When a restaurant goes out of business, gift card holders are often out of luck.
That's what diners who bought gift cards from My Big Fat Greek Restaurant in Colorado Springs are learning.
The restaurant, which opened in August 2011 at 7605 N. Academy Blvd., closed Sunday night. A note left on the restaurant door by one of its owners, an Arizona businessman, thanked customers for their patronage but offered no clue as to whether they could get reimbursed for their gift cards.
But customers probably have little recourse, said Matt Barrett, CEO and executive director of the Better Business Bureau of Southern Colorado.
Generally speaking, customers holding gift cards could redeem them at another location if the failed restaurant is part of a regional or national chain, Barrett said. For example, Olive Garden, Red Lobster and a few other restaurant brands are under the umbrella of a single ownership.
"If one goes down, you can certainly use your gift card at another restaurant," Barrett said.
But My Big Fat Greek Restaurant was run by a franchisee, who operated at least three similar restaurants in southern Arizona that have closed, according to a Tucson, Ariz., newspaper.
If a restaurant's owners file for Chapter 11 bankruptcy protection, a lengthy list of creditors - such as landlords, vendors and contractors - would seek to be paid off first, Barrett said. Customers with $20 gift cards probably would be last in line and at best could hope for pennies on the dollar, he said.
No bankruptcy filing was found in a Gazette search of online court records for the owners of My Big Fat Greek Restaurant.
Even if the restaurant's owners hadn't filed for bankruptcy protection, they likely would be required by government agencies to pay employee wages before they could reimburse customers holding gift cards, Barrett added.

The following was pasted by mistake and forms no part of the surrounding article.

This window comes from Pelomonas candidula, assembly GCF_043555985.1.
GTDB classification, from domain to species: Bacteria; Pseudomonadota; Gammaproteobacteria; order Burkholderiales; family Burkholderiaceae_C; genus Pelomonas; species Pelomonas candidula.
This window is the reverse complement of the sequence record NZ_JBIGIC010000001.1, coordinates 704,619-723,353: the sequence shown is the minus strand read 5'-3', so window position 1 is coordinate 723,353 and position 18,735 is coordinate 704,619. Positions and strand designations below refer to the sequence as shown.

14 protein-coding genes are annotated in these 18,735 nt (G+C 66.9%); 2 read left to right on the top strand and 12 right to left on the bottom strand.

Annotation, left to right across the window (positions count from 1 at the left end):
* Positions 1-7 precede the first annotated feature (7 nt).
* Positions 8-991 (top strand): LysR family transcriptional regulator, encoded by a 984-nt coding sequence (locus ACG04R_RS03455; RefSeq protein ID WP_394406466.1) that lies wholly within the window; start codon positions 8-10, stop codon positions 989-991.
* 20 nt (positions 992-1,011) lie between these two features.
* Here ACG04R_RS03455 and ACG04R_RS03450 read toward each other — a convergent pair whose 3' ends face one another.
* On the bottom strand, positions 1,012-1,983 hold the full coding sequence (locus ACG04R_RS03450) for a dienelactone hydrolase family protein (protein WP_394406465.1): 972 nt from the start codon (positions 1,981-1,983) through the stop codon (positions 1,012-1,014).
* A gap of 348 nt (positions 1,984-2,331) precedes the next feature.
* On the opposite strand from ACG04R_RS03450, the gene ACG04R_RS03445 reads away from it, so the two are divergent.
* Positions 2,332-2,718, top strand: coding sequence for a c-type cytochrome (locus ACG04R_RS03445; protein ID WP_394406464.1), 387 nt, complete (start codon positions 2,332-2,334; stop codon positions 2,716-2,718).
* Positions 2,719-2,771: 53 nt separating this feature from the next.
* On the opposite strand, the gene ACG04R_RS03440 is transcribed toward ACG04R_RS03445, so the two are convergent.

One former My Big Fat Greek Restaurant employee, who asked not to be identified, told The Gazette that about 30 workers lost jobs when the restaurant closed. They learned Saturday evening the restaurant would shut the next day, the employee said.
Workers were told they could pick up paychecks Friday at the restaurant for the first half of December; their paycheck for the second half of the month would be mailed to them, the employee said.
If money is left after employees are paid, restaurants typically pay vendors next, he said. Vendors would be more likely to take a failed business to court, he said.
Barrett said he has heard of instances in which failed businesses offer to exchange gift cards or make cash refunds. Ryan Field,, one of My Big Fat Greek Restaurant's three owners, has not returned several calls to comment on what happened to the restaurant and whether gift card holders would be compensated.
Customers who used a credit card to buy their gift cards from My Big Fat Greek Restaurant can call their credit card provider and challenge the charge, Barrett said.
"In this situation, you could contest the charge and say, 'I paid for it but never got the services that I paid for.'?"
But there's no guarantee the credit card provider would disallow the charge and absorb the cost of the gift card, he said.
"It's not a sure thing, but it's certainly a step in the right direction," Barrett said.
Chuck and Peggy Adams of Colorado Springs took turns the past two Christmases buying gift cards for each other from My Big Fat Greek Restaurant; last year, Peggy bought $60 worth of cards for Chuck, and this year, he returned the favor to his wife.
The couple usually stopped at My Big Fat Greek Restaurant twice a month for lunch while they shopped on North Academy Boulevard. Adams said he was frustrated over the restaurant's unannounced closing; the couple had $20 to $25 left on last year's gift cards and all of this year's $60.
Although they were upset over their loss, Adams said the restaurant's employees are worse off.
"I hurt for them," Adams said.